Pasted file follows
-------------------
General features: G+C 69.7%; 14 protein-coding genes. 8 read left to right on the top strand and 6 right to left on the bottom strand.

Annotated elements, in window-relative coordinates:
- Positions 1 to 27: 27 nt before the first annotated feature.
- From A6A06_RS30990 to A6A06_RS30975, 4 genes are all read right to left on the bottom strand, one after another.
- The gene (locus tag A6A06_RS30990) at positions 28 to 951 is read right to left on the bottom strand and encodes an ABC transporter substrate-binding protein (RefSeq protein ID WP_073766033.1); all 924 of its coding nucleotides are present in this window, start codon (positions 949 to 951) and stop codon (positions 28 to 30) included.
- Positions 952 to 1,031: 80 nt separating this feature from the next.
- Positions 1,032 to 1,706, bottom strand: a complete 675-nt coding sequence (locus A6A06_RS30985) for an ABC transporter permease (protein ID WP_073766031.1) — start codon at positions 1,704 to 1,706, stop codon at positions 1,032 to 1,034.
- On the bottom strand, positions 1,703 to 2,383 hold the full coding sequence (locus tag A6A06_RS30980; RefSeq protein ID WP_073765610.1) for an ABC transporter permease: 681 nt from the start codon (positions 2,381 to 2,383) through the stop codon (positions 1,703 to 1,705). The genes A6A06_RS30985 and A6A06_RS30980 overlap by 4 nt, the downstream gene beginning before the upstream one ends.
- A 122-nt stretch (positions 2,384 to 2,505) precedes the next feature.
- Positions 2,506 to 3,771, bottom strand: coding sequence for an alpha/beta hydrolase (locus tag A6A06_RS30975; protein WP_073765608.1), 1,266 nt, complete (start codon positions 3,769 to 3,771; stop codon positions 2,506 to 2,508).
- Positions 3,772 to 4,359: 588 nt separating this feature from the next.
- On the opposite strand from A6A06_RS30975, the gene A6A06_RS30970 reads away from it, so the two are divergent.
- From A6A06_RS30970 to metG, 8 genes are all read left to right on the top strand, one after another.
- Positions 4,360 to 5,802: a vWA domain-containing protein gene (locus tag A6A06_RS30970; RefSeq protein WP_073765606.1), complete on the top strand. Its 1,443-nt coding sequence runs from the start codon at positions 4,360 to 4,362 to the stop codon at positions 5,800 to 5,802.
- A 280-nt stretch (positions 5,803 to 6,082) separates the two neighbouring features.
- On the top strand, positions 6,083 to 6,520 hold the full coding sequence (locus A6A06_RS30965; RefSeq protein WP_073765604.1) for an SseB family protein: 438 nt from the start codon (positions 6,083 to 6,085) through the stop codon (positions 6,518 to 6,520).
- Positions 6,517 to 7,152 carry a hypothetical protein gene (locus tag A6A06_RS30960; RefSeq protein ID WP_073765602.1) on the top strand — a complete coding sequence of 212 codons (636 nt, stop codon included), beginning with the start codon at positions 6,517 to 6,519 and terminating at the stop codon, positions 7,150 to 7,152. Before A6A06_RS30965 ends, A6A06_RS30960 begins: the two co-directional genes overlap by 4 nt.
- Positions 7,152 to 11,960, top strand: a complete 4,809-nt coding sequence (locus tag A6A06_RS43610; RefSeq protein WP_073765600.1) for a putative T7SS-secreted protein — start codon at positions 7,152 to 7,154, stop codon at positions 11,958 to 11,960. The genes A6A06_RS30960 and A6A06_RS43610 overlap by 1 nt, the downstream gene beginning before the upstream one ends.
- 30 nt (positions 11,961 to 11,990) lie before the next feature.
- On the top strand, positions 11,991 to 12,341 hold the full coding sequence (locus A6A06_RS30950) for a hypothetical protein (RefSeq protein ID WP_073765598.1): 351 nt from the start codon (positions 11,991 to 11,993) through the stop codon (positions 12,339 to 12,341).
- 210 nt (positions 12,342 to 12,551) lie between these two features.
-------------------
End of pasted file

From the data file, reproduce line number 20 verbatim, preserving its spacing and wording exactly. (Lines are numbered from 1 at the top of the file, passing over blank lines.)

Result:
- On the top strand, positions 11,991 to 12,341 hold the full coding sequence (locus A6A06_RS30950) for a hypothetical protein (RefSeq protein ID WP_073765598.1): 351 nt from the start codon (positions 11,991 to 11,993) through the stop codon (positions 12,339 to 12,341).